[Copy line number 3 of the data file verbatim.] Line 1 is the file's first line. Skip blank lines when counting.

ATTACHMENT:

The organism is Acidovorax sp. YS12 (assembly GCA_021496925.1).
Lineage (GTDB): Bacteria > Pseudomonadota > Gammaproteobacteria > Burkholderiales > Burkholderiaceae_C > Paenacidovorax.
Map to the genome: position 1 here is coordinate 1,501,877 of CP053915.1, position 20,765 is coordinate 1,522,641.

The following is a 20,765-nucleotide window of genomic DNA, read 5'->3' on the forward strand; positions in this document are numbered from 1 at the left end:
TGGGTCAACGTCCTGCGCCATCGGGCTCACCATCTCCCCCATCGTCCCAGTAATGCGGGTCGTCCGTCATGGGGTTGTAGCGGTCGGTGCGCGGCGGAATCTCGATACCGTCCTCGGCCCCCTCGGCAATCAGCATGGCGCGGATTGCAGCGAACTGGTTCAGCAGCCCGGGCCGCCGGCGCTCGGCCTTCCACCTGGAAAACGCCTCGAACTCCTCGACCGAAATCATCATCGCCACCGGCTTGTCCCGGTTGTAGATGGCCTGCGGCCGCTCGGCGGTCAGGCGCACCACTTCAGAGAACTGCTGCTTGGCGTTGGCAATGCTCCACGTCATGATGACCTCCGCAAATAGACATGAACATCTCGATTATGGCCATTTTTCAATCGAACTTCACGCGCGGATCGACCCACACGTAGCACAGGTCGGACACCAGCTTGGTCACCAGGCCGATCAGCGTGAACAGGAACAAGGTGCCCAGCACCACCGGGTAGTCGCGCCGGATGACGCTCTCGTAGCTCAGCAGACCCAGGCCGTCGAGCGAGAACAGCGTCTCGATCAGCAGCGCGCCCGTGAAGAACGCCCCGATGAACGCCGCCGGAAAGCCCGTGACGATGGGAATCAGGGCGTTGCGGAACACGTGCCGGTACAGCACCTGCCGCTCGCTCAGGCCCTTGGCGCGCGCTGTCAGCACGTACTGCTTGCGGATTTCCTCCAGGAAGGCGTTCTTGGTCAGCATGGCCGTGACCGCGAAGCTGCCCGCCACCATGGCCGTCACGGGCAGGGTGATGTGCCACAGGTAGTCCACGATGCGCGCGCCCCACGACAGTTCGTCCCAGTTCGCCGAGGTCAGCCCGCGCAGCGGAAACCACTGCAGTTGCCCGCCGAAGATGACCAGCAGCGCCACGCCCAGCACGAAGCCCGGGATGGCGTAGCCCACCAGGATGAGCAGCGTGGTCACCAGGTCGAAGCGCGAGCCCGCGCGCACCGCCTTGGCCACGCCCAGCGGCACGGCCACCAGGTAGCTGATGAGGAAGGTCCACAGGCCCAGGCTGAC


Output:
Map to the genome: position 1 here is coordinate 1,501,877 of CP053915.1, position 20,765 is coordinate 1,522,641.